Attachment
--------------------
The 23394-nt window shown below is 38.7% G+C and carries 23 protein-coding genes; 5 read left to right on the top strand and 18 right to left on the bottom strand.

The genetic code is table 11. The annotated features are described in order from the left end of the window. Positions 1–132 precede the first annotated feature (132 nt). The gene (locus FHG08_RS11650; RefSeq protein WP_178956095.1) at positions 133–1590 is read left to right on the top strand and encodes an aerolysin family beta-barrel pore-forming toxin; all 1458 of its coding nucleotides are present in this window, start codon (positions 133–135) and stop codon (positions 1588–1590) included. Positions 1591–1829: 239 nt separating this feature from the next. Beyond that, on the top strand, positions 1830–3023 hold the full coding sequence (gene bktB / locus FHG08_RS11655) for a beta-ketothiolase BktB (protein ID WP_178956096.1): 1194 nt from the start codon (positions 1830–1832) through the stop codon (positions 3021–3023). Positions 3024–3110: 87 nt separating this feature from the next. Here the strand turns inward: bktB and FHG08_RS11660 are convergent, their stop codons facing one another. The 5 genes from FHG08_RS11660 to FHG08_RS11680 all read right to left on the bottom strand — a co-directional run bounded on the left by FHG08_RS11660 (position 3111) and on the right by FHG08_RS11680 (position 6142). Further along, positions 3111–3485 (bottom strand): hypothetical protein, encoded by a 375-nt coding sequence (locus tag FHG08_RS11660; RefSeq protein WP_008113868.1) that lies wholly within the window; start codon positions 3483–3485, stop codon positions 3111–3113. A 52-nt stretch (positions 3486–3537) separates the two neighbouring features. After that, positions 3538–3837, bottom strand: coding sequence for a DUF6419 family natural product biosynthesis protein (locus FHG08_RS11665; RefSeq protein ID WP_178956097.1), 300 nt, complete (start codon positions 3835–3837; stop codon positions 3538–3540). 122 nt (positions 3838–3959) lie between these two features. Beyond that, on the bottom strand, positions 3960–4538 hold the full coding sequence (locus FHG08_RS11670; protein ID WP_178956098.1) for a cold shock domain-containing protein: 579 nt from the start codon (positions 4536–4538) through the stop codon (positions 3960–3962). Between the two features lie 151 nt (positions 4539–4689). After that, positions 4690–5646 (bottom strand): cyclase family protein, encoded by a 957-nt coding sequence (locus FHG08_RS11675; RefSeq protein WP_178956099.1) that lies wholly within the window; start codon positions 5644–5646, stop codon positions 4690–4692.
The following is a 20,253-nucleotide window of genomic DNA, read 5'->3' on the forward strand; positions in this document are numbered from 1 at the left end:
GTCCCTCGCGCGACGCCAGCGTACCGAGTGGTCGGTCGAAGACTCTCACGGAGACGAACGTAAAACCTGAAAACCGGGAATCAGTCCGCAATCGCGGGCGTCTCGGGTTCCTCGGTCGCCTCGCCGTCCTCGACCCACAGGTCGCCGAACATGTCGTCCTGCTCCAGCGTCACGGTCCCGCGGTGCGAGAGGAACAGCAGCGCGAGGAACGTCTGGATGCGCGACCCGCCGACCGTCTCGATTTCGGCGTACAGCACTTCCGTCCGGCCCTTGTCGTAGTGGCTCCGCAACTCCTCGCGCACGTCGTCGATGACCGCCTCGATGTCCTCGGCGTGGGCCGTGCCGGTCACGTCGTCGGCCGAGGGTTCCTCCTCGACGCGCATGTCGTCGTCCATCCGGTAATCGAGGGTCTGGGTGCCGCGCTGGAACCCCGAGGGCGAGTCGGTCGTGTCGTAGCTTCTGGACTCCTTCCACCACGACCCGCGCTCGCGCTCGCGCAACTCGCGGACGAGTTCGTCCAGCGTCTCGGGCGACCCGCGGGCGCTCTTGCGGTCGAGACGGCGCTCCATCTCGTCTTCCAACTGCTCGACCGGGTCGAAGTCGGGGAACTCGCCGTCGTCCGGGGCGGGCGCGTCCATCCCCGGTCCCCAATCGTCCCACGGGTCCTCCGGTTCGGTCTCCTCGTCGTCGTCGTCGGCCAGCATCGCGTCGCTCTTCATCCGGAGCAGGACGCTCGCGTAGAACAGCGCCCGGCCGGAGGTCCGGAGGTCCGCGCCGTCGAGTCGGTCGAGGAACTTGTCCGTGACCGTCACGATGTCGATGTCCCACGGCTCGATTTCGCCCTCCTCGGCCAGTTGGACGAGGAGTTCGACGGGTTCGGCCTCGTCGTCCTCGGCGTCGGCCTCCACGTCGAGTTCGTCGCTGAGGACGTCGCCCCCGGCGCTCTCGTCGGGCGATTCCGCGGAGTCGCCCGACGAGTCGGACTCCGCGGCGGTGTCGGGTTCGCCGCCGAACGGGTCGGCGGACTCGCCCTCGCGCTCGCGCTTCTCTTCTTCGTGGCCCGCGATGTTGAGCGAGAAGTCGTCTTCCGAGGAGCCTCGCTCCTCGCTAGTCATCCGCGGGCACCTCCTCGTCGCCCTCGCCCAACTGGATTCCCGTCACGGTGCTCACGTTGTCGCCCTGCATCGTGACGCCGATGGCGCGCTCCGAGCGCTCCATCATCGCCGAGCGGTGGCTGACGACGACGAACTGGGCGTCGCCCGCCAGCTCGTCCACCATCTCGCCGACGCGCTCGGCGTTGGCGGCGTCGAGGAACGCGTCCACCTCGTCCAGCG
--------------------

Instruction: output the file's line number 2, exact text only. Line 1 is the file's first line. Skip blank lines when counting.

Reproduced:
The genetic code is table 11. The annotated features are described in order from the left end of the window. Positions 1–132 precede the first annotated feature (132 nt). The gene (locus FHG08_RS11650; RefSeq protein WP_178956095.1) at positions 133–1590 is read left to right on the top strand and encodes an aerolysin family beta-barrel pore-forming toxin; all 1458 of its coding nucleotides are present in this window, start codon (positions 133–135) and stop codon (positions 1588–1590) included. Positions 1591–1829: 239 nt separating this feature from the next. Beyond that, on the top strand, positions 1830–3023 hold the full coding sequence (gene bktB / locus FHG08_RS11655) for a beta-ketothiolase BktB (protein ID WP_178956096.1): 1194 nt from the start codon (positions 1830–1832) through the stop codon (positions 3021–3023). Positions 3024–3110: 87 nt separating this feature from the next. Here the strand turns inward: bktB and FHG08_RS11660 are convergent, their stop codons facing one another. The 5 genes from FHG08_RS11660 to FHG08_RS11680 all read right to left on the bottom strand — a co-directional run bounded on the left by FHG08_RS11660 (position 3111) and on the right by FHG08_RS11680 (position 6142). Further along, positions 3111–3485 (bottom strand): hypothetical protein, encoded by a 375-nt coding sequence (locus tag FHG08_RS11660; RefSeq protein WP_008113868.1) that lies wholly within the window; start codon positions 3483–3485, stop codon positions 3111–3113. A 52-nt stretch (positions 3486–3537) separates the two neighbouring features. After that, positions 3538–3837, bottom strand: coding sequence for a DUF6419 family natural product biosynthesis protein (locus FHG08_RS11665; RefSeq protein ID WP_178956097.1), 300 nt, complete (start codon positions 3835–3837; stop codon positions 3538–3540). 122 nt (positions 3838–3959) lie between these two features. Beyond that, on the bottom strand, positions 3960–4538 hold the full coding sequence (locus FHG08_RS11670; protein ID WP_178956098.1) for a cold shock domain-containing protein: 579 nt from the start codon (positions 4536–4538) through the stop codon (positions 3960–3962). Between the two features lie 151 nt (positions 4539–4689). After that, positions 4690–5646 (bottom strand): cyclase family protein, encoded by a 957-nt coding sequence (locus FHG08_RS11675; RefSeq protein WP_178956099.1) that lies wholly within the window; start codon positions 5644–5646, stop codon positions 4690–4692.